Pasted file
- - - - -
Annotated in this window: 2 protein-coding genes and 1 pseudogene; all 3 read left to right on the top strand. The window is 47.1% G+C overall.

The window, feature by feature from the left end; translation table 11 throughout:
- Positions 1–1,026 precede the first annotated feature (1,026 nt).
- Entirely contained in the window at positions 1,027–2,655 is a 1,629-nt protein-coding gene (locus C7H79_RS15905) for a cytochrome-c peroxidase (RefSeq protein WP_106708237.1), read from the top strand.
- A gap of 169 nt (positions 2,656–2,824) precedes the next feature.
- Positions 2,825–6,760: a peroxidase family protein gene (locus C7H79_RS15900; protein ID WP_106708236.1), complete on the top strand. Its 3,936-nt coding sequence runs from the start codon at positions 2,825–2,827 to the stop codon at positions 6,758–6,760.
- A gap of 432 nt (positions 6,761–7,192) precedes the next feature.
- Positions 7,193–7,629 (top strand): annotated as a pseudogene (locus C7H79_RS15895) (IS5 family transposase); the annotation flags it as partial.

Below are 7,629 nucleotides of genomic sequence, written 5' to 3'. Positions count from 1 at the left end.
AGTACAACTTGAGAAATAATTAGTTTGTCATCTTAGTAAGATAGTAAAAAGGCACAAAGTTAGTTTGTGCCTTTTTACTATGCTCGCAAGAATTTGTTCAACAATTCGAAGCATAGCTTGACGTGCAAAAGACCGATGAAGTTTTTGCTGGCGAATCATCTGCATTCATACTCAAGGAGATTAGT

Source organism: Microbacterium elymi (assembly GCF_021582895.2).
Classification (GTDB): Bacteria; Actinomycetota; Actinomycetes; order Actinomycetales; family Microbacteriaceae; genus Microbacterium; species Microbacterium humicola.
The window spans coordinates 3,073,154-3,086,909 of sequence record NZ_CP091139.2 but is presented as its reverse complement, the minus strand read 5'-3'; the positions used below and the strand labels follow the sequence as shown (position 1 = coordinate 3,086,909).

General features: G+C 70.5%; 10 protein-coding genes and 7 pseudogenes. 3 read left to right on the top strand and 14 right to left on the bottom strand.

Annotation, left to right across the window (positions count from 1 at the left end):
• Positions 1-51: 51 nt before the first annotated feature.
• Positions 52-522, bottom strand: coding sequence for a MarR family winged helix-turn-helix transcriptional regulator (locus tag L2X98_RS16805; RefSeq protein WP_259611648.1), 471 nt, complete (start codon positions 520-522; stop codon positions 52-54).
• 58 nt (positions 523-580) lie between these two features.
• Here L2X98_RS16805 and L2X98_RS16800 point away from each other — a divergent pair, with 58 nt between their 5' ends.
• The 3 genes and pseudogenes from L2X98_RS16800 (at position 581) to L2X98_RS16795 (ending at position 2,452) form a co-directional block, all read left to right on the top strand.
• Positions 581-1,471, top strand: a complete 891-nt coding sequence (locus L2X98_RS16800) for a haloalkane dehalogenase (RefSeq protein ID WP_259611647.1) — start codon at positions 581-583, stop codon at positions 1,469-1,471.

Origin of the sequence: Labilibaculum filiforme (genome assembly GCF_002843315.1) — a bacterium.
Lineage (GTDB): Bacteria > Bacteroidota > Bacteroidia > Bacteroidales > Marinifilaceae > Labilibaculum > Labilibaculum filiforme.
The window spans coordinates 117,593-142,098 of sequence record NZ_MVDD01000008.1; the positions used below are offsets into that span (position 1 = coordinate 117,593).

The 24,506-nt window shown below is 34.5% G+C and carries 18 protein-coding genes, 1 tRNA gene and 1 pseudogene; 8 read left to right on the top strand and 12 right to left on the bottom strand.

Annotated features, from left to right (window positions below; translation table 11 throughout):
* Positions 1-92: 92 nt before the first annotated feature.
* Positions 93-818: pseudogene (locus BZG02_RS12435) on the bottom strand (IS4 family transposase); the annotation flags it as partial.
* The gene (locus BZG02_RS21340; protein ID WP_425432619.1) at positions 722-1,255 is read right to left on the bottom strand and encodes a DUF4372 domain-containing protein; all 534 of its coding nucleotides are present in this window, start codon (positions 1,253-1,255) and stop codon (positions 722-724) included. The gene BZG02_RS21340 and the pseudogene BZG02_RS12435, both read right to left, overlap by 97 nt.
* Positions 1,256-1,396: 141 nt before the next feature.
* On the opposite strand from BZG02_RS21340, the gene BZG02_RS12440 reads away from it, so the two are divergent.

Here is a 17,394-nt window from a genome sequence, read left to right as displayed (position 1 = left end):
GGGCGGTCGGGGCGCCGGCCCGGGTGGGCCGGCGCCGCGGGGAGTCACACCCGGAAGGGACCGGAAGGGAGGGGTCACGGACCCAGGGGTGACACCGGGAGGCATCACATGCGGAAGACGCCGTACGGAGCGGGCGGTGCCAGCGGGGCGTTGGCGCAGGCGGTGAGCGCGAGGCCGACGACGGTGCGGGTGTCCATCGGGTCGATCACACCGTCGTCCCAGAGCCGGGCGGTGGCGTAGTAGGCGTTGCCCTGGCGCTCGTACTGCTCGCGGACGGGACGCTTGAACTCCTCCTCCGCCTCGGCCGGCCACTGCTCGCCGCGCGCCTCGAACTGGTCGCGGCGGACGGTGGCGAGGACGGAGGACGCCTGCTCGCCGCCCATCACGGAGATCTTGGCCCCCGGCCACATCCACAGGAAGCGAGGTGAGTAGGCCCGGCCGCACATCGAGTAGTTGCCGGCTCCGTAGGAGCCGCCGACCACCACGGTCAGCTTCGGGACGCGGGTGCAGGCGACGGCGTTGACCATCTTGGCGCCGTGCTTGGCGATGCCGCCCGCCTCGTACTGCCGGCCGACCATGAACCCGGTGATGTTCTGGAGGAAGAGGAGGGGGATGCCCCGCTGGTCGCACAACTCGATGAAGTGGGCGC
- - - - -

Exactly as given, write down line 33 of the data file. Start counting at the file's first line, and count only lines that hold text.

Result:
GGGCGGTCGGGGCGCCGGCCCGGGTGGGCCGGCGCCGCGGGGAGTCACACCCGGAAGGGACCGGAAGGGAGGGGTCACGGACCCAGGGGTGACACCGGGAGGCATCACATGCGGAAGACGCCGTACGGAGCGGGCGGTGCCAGCGGGGCGTTGGCGCAGGCGGTGAGCGCGAGGCCGACGACGGTGCGGGTGTCCATCGGGTCGATCACACCGTCGTCCCAGAGCCGGGCGGTGGCGTAGTAGGCGTTGCCCTGGCGCTCGTACTGCTCGCGGACGGGACGCTTGAACTCCTCCTCCGCCTCGGCCGGCCACTGCTCGCCGCGCGCCTCGAACTGGTCGCGGCGGACGGTGGCGAGGACGGAGGACGCCTGCTCGCCGCCCATCACGGAGATCTTGGCCCCCGGCCACATCCACAGGAAGCGAGGTGAGTAGGCCCGGCCGCACATCGAGTAGTTGCCGGCTCCGTAGGAGCCGCCGACCACCACGGTCAGCTTCGGGACGCGGGTGCAGGCGACGGCGTTGACCATCTTGGCGCCGTGCTTGGCGATGCCGCCCGCCTCGTACTGCCGGCCGACCATGAACCCGGTGATGTTCTGGAGGAAGAGGAGGGGGATGCCCCGCTGGTCGCACAACTCGATGAAGTGGGCGC